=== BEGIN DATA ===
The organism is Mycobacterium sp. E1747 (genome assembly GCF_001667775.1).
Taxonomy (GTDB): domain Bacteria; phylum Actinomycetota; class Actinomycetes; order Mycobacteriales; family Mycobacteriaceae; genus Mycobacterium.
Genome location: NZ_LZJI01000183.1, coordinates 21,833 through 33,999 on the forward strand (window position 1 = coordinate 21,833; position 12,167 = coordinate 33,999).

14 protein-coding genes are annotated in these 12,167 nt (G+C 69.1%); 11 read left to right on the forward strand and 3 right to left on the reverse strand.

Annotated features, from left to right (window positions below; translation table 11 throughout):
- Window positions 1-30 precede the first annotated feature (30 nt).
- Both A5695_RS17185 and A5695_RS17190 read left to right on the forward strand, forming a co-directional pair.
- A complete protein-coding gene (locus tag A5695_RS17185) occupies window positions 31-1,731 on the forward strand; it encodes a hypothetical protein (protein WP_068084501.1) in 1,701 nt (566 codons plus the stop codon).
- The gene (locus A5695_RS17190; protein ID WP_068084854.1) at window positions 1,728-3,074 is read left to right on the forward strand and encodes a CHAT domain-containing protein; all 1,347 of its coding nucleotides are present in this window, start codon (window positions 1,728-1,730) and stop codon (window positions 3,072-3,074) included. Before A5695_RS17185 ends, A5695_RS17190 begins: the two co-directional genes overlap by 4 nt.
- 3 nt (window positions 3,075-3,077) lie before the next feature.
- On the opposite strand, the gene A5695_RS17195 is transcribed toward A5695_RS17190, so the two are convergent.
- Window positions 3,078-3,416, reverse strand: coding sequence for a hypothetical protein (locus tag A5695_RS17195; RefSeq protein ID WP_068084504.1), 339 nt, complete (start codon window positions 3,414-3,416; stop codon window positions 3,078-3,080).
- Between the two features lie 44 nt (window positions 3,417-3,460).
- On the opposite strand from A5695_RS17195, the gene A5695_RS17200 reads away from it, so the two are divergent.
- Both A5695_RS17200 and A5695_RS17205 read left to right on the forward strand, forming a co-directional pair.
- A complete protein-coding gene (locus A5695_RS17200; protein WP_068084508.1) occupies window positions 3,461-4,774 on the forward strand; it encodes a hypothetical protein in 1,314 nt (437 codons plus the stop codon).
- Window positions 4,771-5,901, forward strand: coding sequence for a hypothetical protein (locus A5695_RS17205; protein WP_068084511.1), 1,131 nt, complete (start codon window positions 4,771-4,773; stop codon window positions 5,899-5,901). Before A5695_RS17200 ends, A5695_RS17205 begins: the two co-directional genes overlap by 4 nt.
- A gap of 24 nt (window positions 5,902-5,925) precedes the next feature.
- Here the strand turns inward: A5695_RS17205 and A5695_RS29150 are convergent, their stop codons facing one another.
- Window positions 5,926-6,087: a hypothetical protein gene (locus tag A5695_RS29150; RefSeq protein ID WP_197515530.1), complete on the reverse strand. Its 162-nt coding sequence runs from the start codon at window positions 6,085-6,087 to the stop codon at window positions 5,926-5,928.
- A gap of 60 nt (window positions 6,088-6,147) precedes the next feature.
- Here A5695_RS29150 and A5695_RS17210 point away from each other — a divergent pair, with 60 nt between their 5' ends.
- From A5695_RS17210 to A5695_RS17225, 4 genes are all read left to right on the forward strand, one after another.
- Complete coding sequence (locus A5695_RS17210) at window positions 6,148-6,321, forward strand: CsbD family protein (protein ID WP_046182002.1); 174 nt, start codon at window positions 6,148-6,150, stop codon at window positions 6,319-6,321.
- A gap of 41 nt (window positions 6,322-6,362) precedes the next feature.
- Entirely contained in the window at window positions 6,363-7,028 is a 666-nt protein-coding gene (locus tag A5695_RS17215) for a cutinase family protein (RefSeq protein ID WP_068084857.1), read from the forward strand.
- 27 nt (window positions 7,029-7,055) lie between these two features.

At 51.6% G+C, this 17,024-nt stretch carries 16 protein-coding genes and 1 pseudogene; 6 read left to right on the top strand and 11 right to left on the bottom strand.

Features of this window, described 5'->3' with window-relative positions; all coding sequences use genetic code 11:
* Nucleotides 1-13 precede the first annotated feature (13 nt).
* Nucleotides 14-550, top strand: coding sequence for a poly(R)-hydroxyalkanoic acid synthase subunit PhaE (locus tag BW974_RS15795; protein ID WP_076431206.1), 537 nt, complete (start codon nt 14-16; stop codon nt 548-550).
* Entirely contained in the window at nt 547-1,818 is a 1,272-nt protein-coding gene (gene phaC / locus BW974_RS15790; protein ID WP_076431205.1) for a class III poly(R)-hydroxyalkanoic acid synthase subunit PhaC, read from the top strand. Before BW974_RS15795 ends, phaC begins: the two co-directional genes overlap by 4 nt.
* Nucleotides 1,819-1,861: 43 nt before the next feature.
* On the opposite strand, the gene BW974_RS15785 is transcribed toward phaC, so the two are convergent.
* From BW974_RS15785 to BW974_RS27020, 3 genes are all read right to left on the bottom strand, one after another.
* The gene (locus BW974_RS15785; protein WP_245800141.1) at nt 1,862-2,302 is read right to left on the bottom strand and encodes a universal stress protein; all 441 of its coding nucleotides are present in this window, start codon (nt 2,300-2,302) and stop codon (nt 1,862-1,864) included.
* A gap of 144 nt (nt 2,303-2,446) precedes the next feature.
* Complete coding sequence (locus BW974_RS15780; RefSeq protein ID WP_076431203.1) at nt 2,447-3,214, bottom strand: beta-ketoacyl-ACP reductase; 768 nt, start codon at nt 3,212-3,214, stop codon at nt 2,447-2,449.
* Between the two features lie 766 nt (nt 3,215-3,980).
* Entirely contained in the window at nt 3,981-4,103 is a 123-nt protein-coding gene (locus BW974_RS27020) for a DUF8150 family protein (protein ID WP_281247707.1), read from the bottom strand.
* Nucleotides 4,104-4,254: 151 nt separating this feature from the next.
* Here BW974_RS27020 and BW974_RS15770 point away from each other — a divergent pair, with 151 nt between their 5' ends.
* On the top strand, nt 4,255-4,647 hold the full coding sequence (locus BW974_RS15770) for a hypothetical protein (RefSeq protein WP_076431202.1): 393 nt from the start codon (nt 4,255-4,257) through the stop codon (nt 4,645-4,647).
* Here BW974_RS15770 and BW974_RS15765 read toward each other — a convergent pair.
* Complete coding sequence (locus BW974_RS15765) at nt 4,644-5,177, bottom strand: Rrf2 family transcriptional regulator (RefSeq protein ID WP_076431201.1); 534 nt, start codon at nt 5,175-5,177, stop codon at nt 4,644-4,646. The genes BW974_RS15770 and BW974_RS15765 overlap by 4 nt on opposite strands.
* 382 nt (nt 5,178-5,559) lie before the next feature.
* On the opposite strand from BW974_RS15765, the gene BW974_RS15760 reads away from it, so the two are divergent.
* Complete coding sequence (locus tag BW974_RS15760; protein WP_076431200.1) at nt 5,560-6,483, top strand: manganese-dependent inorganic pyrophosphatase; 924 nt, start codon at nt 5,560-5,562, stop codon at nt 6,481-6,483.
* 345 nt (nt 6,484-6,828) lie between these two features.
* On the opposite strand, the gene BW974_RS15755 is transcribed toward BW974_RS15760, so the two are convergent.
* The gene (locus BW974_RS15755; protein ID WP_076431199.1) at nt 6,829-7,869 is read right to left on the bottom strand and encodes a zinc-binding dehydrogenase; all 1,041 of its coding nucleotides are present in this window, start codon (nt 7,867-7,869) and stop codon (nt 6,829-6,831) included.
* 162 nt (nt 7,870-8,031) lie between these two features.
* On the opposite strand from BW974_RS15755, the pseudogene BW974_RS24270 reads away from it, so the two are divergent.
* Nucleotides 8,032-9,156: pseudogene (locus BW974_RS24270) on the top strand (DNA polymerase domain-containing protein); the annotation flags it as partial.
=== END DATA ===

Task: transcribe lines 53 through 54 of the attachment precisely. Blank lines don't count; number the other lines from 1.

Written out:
* On the opposite strand from BW974_RS15755, the pseudogene BW974_RS24270 reads away from it, so the two are divergent.
* Nucleotides 8,032-9,156: pseudogene (locus BW974_RS24270) on the top strand (DNA polymerase domain-containing protein); the annotation flags it as partial.